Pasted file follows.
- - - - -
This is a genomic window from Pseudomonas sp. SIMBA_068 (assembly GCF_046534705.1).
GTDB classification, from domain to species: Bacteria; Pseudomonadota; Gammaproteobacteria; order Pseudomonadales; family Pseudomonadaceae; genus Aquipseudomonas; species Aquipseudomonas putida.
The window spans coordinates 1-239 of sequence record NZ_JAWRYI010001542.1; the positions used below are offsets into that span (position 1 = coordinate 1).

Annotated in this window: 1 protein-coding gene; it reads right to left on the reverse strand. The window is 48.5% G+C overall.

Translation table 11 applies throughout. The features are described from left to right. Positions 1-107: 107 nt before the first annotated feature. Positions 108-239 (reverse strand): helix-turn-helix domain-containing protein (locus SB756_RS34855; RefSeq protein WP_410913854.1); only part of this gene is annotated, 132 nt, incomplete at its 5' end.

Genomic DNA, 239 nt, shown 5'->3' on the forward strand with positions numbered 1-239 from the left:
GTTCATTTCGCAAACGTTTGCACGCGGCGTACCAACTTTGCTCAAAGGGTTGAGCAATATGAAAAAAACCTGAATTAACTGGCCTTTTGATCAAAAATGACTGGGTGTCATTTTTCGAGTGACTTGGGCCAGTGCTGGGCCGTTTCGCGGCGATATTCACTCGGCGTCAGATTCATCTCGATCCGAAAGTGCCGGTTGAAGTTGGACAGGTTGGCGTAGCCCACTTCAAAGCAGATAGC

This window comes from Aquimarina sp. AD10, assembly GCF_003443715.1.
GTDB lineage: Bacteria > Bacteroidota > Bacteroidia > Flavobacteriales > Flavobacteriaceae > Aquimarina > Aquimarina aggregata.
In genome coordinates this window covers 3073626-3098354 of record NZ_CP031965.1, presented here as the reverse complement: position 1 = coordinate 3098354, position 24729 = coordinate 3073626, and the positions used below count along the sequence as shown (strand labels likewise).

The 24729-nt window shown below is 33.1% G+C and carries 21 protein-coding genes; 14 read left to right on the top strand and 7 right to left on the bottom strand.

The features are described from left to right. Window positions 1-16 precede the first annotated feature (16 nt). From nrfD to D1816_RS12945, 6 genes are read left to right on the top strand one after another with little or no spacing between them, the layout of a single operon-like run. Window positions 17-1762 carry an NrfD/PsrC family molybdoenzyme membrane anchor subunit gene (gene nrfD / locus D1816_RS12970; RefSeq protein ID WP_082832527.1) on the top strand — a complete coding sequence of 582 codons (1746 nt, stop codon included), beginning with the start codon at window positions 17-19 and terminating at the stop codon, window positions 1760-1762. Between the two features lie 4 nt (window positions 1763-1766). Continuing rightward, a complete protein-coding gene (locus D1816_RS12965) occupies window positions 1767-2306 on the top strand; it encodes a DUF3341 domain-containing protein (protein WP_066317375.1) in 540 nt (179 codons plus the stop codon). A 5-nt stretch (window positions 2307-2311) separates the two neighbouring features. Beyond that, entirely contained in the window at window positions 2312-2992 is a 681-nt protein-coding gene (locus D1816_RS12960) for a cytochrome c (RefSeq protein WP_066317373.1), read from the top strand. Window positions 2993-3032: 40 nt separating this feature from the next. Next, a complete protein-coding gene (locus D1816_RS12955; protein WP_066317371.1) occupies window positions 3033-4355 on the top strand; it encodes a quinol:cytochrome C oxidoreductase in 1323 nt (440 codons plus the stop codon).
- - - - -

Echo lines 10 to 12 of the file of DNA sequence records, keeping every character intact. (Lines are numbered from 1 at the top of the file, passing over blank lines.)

In genome coordinates this window covers 3073626-3098354 of record NZ_CP031965.1, presented here as the reverse complement: position 1 = coordinate 3098354, position 24729 = coordinate 3073626, and the positions used below count along the sequence as shown (strand labels likewise).

The 24729-nt window shown below is 33.1% G+C and carries 21 protein-coding genes; 14 read left to right on the top strand and 7 right to left on the bottom strand.

The features are described from left to right. Window positions 1-16 precede the first annotated feature (16 nt). From nrfD to D1816_RS12945, 6 genes are read left to right on the top strand one after another with little or no spacing between them, the layout of a single operon-like run. Window positions 17-1762 carry an NrfD/PsrC family molybdoenzyme membrane anchor subunit gene (gene nrfD / locus D1816_RS12970; RefSeq protein ID WP_082832527.1) on the top strand — a complete coding sequence of 582 codons (1746 nt, stop codon included), beginning with the start codon at window positions 17-19 and terminating at the stop codon, window positions 1760-1762. Between the two features lie 4 nt (window positions 1763-1766). Continuing rightward, a complete protein-coding gene (locus D1816_RS12965) occupies window positions 1767-2306 on the top strand; it encodes a DUF3341 domain-containing protein (protein WP_066317375.1) in 540 nt (179 codons plus the stop codon). A 5-nt stretch (window positions 2307-2311) separates the two neighbouring features. Beyond that, entirely contained in the window at window positions 2312-2992 is a 681-nt protein-coding gene (locus D1816_RS12960) for a cytochrome c (RefSeq protein WP_066317373.1), read from the top strand. Window positions 2993-3032: 40 nt separating this feature from the next. Next, a complete protein-coding gene (locus D1816_RS12955; protein WP_066317371.1) occupies window positions 3033-4355 on the top strand; it encodes a quinol:cytochrome C oxidoreductase in 1323 nt (440 codons plus the stop codon).